How to avoid get­ting ’text neck’

Central Leader - - HEALTH& WELL-BEING -

Poor pos­ture from star­ing at your smart­phone, or ‘text neck’ as it’s some­times known, is dam­ag­ing your spine ac­cord­ing to re­search pub­lished in Sur­gi­cal Tech­nol­ogy In­ter­na­tional.

The re­search pub­lished by Dr Ken­neth Han­sraj shows as the neck bends for­ward and down, the weight on the cer­vi­cal spine be­gins to in­crease.

Phys­io­ther­apy New Zealand Pres­i­dent Ian d’Young says imag­in­ing more than 25kg hang­ing around your neck is a pow­er­ful ex­am­ple of how much stress you could be putting on your spine with poor pos­ture.

‘‘It’s im­por­tant that we ed­u­cate peo­ple, and par­tic­u­larly chil­dren, about how to cor­rectly use th­ese de­vices. It’s not about ditch­ing tech­nol­ogy, it’s about mak­ing sure that we are us­ing it in a way that’s not go­ing to set us up for long term health prob­lems.’’ Tips for avoid­ing ‘text neck’ 1. Check your pos­ture at reg­u­lar in­ter­vals through­out the day and ad­just (there’s even smart­phone apps that will re­mind you to check your pos­ture).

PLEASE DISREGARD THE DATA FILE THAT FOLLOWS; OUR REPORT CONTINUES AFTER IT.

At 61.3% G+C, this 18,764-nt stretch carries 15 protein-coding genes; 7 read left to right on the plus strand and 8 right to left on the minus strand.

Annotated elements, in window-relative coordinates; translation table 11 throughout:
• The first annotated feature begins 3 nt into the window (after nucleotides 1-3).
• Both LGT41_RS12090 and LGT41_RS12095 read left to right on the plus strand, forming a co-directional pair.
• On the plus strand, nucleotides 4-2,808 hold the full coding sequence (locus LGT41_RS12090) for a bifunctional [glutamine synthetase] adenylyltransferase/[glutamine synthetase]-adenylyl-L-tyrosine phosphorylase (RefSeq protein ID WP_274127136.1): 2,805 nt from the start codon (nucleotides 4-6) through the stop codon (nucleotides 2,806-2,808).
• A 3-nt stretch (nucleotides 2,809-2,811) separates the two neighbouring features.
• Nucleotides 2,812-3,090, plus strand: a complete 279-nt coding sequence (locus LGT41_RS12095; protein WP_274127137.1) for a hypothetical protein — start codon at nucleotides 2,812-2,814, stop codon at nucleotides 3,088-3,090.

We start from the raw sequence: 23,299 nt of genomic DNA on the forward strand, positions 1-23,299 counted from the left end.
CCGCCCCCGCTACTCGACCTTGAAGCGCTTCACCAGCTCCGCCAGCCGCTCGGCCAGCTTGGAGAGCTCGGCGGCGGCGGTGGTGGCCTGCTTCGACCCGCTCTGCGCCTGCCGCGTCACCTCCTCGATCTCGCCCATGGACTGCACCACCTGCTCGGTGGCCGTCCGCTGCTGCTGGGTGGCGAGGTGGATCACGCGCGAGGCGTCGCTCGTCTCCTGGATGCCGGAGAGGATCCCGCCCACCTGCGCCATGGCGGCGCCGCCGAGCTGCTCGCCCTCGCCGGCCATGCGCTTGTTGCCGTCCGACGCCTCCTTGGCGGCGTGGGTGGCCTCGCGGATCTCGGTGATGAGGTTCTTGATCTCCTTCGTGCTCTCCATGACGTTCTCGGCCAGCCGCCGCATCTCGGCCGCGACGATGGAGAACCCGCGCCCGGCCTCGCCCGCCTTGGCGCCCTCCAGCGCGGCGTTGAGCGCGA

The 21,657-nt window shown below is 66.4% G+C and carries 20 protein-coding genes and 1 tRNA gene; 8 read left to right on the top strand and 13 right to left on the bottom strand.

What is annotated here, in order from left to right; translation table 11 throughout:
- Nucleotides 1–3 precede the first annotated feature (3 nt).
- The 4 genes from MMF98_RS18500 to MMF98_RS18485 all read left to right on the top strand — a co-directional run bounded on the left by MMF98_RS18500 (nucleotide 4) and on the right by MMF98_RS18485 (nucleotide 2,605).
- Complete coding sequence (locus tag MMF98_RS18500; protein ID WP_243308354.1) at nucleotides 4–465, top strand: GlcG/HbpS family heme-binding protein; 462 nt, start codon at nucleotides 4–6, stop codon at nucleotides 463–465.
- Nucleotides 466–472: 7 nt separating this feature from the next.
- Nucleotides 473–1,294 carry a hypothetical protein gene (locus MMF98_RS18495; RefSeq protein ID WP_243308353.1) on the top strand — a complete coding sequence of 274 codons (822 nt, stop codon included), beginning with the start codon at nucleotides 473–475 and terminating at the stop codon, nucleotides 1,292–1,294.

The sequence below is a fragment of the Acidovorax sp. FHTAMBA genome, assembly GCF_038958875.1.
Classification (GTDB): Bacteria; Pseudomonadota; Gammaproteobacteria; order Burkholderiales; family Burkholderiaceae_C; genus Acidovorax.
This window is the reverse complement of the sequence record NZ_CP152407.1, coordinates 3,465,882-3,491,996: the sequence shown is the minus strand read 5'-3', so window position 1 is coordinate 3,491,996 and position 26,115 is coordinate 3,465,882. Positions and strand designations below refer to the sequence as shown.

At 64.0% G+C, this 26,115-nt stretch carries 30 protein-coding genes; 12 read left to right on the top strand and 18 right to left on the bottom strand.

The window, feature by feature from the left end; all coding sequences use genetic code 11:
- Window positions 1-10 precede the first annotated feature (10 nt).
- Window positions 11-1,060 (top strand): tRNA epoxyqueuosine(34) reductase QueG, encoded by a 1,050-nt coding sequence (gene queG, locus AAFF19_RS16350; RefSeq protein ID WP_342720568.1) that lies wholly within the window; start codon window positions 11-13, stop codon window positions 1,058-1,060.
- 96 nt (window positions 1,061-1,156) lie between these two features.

2. Take fre­quent, reg­u­lar breaks. Try tak­ing a break ev­ery 20 min­utes by stand­ing up or even go­ing for a short walk. 3. Sit up straight when you’re us­ing a de­vice. 4. Hold up the de­vice a lit­tle higher so your neck is not on an an­gle and look down with your eyes rather than your neck.

5. Stretch – if you’re us­ing de­vices for longer pe­ri­ods of time then try and take reg­u­lar stretches to break up the time.

For more in­for­ma­tion visit www.phys­io­ther­

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